a. If McDonald’s retained sufficient control over 3K's daily operations, then an actual agency
relationship would exist (jury question). Agreement didn’t just set standards - it required 3K
to use the precise methods that McDonald’s established. McDonald’s enforced the use of
those methods by regular inspections & retained power to cancel the Agreement.
ii. Apparent Agency - One who represents that another is his servant or other agent and
thereby causes a third person justifiably to rely upon the care or skill of such apparent
agent is subject to liability to the third person for hard caused by the lack of care or skill
of the one appearing to be a servant or other agent as if he were such.
a. Question for jury whether McDonald’s held 3K out to be its agent & whether Π justifiably
relied on that representation
1. (Representation) Everything about the appearance of the restaurant identified it with
McDonald's - this image the McDonald’s had worked to create - reputation, etc.
2. (Reliance) General public not expected to understand how franchise works. McDonald’s
cannot ignore its own efforts to lead the public to believe that all McDonald's are the
same.
III. Scope of Employment
A. Conduct of a servant is within the scope of employment if it is actuated, at least in part, by a
purpose to serve the master.
i. Ira S. Bushey & Sons, Inc. v. United States, 398 F.2d 167 (1968) - Sailor (works for U.S.)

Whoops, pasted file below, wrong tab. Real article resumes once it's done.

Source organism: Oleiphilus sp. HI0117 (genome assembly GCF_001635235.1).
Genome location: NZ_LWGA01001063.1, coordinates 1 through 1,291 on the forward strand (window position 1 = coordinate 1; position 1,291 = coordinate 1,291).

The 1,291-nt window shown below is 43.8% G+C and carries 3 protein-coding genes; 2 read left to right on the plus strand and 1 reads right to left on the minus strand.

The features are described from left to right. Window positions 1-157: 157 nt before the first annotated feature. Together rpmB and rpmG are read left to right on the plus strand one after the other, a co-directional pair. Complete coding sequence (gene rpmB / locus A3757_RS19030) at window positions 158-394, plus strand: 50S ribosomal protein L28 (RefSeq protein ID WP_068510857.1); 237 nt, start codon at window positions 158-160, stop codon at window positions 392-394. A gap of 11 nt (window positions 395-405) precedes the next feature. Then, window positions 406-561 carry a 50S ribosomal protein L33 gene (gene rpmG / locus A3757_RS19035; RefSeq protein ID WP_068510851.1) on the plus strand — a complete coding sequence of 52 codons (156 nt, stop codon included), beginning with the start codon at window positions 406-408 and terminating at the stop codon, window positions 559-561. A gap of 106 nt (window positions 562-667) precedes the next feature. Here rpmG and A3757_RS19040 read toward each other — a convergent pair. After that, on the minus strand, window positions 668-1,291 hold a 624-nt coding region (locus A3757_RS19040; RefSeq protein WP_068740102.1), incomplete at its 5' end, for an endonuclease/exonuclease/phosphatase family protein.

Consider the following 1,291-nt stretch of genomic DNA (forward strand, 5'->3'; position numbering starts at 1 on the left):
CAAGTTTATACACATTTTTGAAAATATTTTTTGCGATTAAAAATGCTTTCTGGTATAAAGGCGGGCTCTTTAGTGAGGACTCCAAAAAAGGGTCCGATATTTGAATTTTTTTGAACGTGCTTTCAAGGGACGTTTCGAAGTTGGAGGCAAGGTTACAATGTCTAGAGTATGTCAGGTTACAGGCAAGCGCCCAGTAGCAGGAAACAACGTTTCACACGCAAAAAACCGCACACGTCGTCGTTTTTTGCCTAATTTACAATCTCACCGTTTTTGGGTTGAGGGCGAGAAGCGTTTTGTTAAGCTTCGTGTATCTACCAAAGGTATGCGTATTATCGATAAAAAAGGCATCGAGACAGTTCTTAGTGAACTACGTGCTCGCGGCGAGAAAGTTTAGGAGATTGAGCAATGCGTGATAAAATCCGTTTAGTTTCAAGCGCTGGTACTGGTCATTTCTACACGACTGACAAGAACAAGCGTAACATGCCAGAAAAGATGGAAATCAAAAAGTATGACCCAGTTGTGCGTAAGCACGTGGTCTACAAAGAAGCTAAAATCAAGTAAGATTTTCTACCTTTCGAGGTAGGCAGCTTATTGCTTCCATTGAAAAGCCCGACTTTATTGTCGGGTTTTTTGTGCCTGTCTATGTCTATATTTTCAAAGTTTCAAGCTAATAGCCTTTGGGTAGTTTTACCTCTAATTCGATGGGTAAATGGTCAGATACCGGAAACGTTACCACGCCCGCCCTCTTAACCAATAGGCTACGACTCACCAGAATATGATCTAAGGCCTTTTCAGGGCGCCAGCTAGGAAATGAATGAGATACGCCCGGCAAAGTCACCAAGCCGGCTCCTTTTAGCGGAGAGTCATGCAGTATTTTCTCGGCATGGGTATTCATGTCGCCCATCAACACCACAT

arrived back at his ship drunk, and negligently caused damaged to the ship & drydock (owned
by Π). U.S. argues it’s not liable b/c sailor acting outside scope of employment.
a. The sailor's conduct was not so unforeseeable as to make it unfair to hold the government
liable. The employer should be held to expect risks, to the public also, which arise 'out of
and in the course of' his employment of labor. It is foreseeable that a drunken sailor might
cause damage while crossing a drydock on the way back to his ship.
B. A servant's acts may be within the scope of employment although consciously criminal or
tortious (except serious crimes). A servant's use of force against another is within the scope of
employment if the use of force is may be expected by the master.
i. Ex: the owner of a nightclub probably would be held liable for injuries inflicted by a bouncer in
ejecting someone from the bar. The owner presumably hired the bouncer for the very purpose of
using force to eject drunken or otherwise undesirable patrons.
ii. Manning v. Grimsley, 643 F.2d 20 (1981) – professional baseball game, pitcher threw a ball at
Π & injured him (Π heckling him, and evidence that pitcher did it intentionally). Court found
employer liable for pitcher’s action b/c he was acting within the scope of his employment.

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a. To recover damages from an employer for injuries resulting from an employee's
assault, it must be shown that the assault was in response to the Π's conduct which was